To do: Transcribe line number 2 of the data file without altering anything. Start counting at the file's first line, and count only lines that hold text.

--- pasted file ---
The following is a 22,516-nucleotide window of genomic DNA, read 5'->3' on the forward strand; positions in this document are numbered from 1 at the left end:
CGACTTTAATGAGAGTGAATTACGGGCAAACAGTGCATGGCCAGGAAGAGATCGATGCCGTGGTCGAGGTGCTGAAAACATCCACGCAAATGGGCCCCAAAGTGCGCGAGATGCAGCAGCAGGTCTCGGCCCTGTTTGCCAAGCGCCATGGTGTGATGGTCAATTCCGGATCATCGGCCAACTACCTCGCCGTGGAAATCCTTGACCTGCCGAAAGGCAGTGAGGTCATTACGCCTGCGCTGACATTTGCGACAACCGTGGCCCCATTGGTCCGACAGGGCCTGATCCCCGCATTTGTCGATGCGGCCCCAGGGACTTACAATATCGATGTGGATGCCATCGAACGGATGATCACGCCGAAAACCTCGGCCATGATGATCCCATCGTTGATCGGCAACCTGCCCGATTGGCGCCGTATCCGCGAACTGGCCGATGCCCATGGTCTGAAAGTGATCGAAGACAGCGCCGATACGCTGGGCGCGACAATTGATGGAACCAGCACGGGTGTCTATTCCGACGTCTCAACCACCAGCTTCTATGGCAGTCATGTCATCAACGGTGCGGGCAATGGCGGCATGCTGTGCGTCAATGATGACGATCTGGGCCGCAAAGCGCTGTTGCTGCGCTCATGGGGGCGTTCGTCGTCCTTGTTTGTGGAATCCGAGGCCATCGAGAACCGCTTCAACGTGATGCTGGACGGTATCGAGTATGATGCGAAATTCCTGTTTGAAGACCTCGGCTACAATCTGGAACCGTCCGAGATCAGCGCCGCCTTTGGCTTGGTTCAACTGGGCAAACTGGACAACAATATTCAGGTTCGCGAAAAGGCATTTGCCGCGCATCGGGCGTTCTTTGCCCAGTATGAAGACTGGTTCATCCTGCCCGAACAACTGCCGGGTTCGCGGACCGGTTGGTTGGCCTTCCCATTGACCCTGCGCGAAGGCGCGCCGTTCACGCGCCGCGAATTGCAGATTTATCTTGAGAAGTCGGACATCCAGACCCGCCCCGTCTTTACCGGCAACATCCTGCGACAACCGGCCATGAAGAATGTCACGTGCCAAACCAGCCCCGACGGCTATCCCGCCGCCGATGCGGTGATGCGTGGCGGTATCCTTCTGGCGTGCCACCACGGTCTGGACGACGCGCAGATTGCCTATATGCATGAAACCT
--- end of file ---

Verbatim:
CGACTTTAATGAGAGTGAATTACGGGCAAACAGTGCATGGCCAGGAAGAGATCGATGCCGTGGTCGAGGTGCTGAAAACATCCACGCAAATGGGCCCCAAAGTGCGCGAGATGCAGCAGCAGGTCTCGGCCCTGTTTGCCAAGCGCCATGGTGTGATGGTCAATTCCGGATCATCGGCCAACTACCTCGCCGTGGAAATCCTTGACCTGCCGAAAGGCAGTGAGGTCATTACGCCTGCGCTGACATTTGCGACAACCGTGGCCCCATTGGTCCGACAGGGCCTGATCCCCGCATTTGTCGATGCGGCCCCAGGGACTTACAATATCGATGTGGATGCCATCGAACGGATGATCACGCCGAAAACCTCGGCCATGATGATCCCATCGTTGATCGGCAACCTGCCCGATTGGCGCCGTATCCGCGAACTGGCCGATGCCCATGGTCTGAAAGTGATCGAAGACAGCGCCGATACGCTGGGCGCGACAATTGATGGAACCAGCACGGGTGTCTATTCCGACGTCTCAACCACCAGCTTCTATGGCAGTCATGTCATCAACGGTGCGGGCAATGGCGGCATGCTGTGCGTCAATGATGACGATCTGGGCCGCAAAGCGCTGTTGCTGCGCTCATGGGGGCGTTCGTCGTCCTTGTTTGTGGAATCCGAGGCCATCGAGAACCGCTTCAACGTGATGCTGGACGGTATCGAGTATGATGCGAAATTCCTGTTTGAAGACCTCGGCTACAATCTGGAACCGTCCGAGATCAGCGCCGCCTTTGGCTTGGTTCAACTGGGCAAACTGGACAACAATATTCAGGTTCGCGAAAAGGCATTTGCCGCGCATCGGGCGTTCTTTGCCCAGTATGAAGACTGGTTCATCCTGCCCGAACAACTGCCGGGTTCGCGGACCGGTTGGTTGGCCTTCCCATTGACCCTGCGCGAAGGCGCGCCGTTCACGCGCCGCGAATTGCAGATTTATCTTGAGAAGTCGGACATCCAGACCCGCCCCGTCTTTACCGGCAACATCCTGCGACAACCGGCCATGAAGAATGTCACGTGCCAAACCAGCCCCGACGGCTATCCCGCCGCCGATGCGGTGATGCGTGGCGGTATCCTTCTGGCGTGCCACCACGGTCTGGACGACGCGCAGATTGCCTATATGCATGAAACCT